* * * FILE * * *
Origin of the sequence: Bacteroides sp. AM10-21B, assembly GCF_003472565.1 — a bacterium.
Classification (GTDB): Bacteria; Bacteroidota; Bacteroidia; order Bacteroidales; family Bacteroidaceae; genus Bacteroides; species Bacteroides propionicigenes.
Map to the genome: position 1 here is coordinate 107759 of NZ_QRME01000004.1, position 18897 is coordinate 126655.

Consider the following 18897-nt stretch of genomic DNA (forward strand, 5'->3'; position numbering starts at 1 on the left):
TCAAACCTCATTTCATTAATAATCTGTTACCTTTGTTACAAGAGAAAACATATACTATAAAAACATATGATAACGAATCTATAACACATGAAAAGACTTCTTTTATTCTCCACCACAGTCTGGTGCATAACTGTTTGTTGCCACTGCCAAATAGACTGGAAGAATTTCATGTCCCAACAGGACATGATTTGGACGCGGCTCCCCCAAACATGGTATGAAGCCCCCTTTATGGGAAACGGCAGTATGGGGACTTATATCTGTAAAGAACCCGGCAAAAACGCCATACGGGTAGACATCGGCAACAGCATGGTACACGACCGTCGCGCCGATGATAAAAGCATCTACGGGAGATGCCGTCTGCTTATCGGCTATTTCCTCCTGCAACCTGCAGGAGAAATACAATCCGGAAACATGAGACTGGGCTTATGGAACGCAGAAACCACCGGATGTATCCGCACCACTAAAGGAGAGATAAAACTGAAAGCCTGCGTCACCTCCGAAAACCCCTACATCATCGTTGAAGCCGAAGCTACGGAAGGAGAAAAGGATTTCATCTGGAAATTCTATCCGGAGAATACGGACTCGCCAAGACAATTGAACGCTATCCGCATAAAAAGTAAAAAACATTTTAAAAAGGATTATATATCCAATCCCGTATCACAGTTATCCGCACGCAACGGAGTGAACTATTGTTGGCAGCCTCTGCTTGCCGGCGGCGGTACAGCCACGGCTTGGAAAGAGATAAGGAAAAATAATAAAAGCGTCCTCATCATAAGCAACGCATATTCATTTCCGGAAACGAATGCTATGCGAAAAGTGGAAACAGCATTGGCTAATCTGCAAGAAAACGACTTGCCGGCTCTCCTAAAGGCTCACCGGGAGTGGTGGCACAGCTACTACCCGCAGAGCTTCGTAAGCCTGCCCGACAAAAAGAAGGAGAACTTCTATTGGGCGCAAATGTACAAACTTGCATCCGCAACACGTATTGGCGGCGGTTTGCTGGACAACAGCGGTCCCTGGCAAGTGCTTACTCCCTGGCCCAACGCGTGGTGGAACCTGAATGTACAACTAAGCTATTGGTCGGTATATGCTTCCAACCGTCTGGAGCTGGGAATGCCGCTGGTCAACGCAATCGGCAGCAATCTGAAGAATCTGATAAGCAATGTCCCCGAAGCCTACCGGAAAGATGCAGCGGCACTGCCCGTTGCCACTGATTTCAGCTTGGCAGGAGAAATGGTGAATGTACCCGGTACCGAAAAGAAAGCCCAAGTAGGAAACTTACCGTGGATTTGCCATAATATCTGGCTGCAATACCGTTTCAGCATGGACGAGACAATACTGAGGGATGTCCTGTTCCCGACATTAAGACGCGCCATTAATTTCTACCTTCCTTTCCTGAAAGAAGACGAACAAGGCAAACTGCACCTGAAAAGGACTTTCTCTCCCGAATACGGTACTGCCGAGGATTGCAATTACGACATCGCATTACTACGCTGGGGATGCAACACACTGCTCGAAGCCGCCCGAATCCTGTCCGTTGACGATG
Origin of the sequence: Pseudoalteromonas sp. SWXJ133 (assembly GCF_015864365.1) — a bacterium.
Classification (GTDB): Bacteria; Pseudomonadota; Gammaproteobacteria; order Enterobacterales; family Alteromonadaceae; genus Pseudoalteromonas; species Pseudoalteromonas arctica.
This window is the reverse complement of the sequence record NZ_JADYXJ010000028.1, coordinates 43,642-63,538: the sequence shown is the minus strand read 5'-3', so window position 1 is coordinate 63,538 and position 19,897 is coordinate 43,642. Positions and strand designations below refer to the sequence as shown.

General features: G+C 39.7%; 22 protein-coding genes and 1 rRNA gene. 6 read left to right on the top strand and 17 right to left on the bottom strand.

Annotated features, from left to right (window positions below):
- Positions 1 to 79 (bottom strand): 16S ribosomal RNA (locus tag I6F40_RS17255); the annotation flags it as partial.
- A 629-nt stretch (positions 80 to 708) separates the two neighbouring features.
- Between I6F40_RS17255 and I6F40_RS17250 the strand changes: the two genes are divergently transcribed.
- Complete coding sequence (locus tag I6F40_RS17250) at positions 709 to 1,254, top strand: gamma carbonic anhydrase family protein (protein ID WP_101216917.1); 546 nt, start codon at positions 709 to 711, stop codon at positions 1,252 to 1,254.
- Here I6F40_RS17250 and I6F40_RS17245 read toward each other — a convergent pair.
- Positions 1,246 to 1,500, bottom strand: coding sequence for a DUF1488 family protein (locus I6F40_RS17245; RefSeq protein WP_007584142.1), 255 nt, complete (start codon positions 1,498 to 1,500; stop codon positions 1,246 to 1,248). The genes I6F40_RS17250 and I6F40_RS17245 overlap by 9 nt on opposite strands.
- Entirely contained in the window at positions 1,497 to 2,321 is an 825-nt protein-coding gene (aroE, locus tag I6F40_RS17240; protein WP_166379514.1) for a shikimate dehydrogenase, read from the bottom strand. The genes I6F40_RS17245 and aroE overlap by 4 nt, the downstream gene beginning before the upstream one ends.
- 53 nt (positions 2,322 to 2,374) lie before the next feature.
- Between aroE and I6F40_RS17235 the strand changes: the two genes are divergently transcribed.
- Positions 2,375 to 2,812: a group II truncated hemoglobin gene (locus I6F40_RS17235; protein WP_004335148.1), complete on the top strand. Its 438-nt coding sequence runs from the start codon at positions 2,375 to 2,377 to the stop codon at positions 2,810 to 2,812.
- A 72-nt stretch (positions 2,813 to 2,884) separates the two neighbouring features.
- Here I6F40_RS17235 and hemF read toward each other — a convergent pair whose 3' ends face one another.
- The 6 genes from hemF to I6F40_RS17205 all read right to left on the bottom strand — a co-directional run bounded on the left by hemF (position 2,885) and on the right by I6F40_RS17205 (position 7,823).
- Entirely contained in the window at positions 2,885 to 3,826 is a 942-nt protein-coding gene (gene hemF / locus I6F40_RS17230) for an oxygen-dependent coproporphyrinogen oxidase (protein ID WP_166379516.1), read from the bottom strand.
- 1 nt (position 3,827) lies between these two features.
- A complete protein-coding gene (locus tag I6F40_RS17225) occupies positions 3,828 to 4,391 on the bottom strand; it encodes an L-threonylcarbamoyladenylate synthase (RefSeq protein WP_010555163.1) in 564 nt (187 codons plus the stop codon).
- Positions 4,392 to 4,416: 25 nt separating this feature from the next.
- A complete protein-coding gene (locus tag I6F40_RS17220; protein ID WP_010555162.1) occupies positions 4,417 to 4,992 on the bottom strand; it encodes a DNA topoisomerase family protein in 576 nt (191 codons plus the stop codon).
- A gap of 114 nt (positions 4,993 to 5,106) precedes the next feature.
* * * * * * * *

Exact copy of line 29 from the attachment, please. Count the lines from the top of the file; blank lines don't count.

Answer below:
- A gap of 114 nt (positions 4,993 to 5,106) precedes the next feature.